17. Tricounty did not accept the July 27, 1994 proposals from Hitachi. From mid-1994 until the consummation of a purchase in 1995, Hitachi regularly contacted Tricounty and attempted to sell a MRI unit to Tricounty.
  18. Throughout the remainder of 1994, Tricounty continued to investigate and consider the purchase of a MRI unit for use in their radiological practice.
  19. On April 13, 1995, Hitachi presented a revised quotation for the purchase of the MRI unit, bearing quotation number TOMO41R-1. This quotation quoted a price for the used MRI unit of $470,000, and included the optional coils at no additional charge.
  20. The April 13, 1995 quotation included a quotation for a one year "Service and Warranty", bearing number TOMO41W, for the price of $125,000.00, and a quotation for a Service and Maintenance Agreement for years two through five for the price of $70,000.00 per year.
  21. The quotations for the MRI unit, the one year Warranty and Service contract, and the Service and Maintenance Agreement for years two through five were accepted by Tricounty.
  22. After the commitment by Tricounty to purchase the previously owned MRI unit from Hitachi, Summit Credit Corporation proposed and Tricounty accepted a leasing arrangement to finance the acquisition of the MRI by Tricounty; however, the parties subsequently agreed to cancel the commitment.
  23. On April 26, 1995, Hitachi and Tricounty executed quotation number TOMO41R-1 (Petitioner's Ex. 5). The April 26, 1995, quotation was substantially the same quotation given by Hitachi on July 27, 1994, with certain price revisions. The equipment purchase price was reduced from $525,000 to $470,000. The costs of separately priced items were stricken in the April 1995 quote so that the items were now included in the system price. Service and warranty for year one remained at $125,000, while the service agreement for years two through five totaled $280,000.
  24. On April 28, 1995, Summit Credit Corporation ("Summit") extended a five-year credit agreement to finance the purchase of both the equipment and service. The agreement was in the form of a "lease" with a $1 buyout at the end of the five year term.
  25. Summit was introduced to Tricounty by Hitachi sales representative Tom Gougarty as the financing entity for the purchase of the Hitachi MRP 5000 pursuant to the April 26, 1995 quote.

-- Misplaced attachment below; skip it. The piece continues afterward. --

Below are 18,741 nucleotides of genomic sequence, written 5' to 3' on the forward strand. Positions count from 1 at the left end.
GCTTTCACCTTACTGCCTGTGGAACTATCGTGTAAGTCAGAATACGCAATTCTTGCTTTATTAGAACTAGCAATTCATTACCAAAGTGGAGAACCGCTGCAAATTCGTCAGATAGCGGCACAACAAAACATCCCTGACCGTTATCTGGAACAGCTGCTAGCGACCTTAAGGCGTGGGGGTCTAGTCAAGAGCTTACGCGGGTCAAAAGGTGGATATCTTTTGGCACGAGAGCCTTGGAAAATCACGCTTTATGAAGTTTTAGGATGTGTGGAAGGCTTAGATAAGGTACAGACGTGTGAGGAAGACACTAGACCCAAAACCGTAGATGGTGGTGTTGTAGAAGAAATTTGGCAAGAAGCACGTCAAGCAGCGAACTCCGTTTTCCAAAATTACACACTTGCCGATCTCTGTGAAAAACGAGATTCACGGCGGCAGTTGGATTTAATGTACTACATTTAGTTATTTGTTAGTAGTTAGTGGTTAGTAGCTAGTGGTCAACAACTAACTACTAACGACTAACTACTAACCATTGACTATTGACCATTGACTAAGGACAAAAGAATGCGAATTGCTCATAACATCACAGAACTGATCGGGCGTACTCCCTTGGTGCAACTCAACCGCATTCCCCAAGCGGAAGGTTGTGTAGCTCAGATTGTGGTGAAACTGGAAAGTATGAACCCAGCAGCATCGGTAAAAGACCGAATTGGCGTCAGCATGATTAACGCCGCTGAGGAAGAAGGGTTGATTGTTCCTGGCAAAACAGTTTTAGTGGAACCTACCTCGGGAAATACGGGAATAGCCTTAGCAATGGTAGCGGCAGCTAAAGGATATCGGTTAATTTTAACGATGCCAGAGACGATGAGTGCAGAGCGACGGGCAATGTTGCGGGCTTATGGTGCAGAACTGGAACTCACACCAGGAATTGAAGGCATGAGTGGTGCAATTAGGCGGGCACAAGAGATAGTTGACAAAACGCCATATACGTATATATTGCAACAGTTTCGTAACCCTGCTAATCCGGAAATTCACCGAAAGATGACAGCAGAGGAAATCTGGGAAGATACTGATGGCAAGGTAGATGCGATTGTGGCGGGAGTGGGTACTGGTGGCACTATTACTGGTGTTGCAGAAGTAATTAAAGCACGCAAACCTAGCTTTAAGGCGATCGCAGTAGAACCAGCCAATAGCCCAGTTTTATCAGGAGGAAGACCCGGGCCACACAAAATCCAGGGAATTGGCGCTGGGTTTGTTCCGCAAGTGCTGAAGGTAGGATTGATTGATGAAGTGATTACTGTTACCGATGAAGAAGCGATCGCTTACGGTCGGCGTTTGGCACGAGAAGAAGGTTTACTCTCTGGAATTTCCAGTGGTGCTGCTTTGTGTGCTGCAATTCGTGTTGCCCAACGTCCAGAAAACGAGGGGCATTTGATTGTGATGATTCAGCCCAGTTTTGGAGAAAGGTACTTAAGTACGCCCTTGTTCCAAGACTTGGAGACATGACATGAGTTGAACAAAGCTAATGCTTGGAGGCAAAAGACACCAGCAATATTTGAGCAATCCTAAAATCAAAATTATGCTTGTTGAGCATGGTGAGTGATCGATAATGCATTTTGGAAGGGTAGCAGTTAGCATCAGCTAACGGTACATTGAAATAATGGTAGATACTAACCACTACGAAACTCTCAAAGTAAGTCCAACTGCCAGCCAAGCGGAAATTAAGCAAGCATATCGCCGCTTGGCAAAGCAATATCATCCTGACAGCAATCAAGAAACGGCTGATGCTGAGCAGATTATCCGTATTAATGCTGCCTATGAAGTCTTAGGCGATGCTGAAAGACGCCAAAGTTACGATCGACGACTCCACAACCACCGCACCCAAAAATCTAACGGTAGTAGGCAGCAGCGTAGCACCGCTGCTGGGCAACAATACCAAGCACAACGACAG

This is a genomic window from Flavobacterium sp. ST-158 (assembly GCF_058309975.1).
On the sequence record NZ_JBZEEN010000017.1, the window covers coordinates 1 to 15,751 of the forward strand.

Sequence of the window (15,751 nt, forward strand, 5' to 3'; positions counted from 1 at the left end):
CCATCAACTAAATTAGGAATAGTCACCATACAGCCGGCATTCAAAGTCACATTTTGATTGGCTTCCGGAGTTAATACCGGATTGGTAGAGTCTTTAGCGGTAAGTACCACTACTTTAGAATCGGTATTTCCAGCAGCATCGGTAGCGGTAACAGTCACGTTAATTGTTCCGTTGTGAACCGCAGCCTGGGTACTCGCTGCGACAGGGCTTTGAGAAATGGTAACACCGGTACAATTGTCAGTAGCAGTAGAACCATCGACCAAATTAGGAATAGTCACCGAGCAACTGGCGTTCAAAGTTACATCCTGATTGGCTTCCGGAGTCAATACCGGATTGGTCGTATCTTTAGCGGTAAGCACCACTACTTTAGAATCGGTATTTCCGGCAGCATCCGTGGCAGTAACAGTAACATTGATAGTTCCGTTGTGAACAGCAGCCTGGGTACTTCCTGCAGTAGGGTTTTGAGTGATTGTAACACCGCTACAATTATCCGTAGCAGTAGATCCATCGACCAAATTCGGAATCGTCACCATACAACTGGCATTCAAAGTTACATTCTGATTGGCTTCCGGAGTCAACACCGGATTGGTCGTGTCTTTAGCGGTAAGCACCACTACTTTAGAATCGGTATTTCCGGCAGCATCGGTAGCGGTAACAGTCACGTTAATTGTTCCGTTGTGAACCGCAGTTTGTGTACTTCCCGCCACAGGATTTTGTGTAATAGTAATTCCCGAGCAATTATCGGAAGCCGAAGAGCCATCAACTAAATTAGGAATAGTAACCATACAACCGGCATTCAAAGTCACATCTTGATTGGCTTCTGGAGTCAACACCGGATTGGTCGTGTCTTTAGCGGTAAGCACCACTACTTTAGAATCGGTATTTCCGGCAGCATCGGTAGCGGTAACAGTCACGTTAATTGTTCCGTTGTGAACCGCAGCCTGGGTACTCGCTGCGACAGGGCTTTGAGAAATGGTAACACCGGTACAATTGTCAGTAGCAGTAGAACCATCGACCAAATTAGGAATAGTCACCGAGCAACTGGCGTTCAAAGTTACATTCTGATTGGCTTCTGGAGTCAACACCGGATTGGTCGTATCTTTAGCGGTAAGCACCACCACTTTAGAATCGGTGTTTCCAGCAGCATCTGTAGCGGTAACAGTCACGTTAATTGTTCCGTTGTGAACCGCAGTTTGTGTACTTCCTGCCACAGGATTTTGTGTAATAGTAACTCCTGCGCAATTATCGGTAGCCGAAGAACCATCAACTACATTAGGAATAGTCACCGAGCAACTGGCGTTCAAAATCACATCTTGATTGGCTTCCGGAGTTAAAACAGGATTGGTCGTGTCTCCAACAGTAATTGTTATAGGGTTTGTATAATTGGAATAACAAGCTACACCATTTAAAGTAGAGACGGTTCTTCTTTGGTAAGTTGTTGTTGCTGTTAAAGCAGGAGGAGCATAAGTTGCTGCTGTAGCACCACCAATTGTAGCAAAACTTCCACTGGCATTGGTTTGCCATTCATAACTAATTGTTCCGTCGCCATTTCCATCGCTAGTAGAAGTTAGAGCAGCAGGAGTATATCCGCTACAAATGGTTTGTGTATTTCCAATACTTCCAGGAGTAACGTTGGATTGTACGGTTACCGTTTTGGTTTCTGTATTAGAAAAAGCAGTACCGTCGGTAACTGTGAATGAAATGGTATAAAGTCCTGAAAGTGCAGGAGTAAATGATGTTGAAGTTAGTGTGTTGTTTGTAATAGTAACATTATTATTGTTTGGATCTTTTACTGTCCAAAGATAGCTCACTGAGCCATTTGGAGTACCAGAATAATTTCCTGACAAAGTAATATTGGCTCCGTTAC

26. Summit is a d/b/a of Sitco Incorporated, the entity which ultimately offered the service agreement on the MRI equipment purchased by Tricounty.
  27. Following Tricounty's acceptance of the April, 1995 Hitachi proposal, Hitachi advised Tricounty that it could not locate an available previously owned MRI unit to comply with quotation TOMO41R-1, and could not fulfill the contract.
  28. After canceling the contract with Tricounty, an employee of Hitachi contacted Michael Hovsepian, President of Sitco, Inc., and advised him of Hitachi's contract to supply the MRI unit and service to Tricounty, and asked if Sitco, Inc. had equipment available to fulfill the contract.
  29. Sitco, Inc. had previously committed to purchase a previously owned Hitachi MRI unit for $338,600.00, which was then located in a warehouse in Florida.
  30. In considering the proposal to accept the proposed deal previously worked out between Hitachi and Tricounty, Sitco, Inc. requested that Hitachi quote it prices for the upgrades and equipment necessary to upgrade the Florida MRI unit to the specifications of the deal between Hitachi and Tricounty.
  31. In a letter from the Hitachi Sales Administration Manager to an employee of Sitco, Inc. dated May 25, 1995, Hitachi quoted the cost of the additional equipment and upgrades at a combined price of $140,000.00. In the same letter, Hitachi quoted the cost of the first year service and installation for $125,000.00 and cost of subsequent years service at $75,000.00 per year, but offered to reduce the price of the acquisition of the upgrades and first year service by $50,000 if Sitco, Inc. agreed to accept an the additional four year extended service agreement.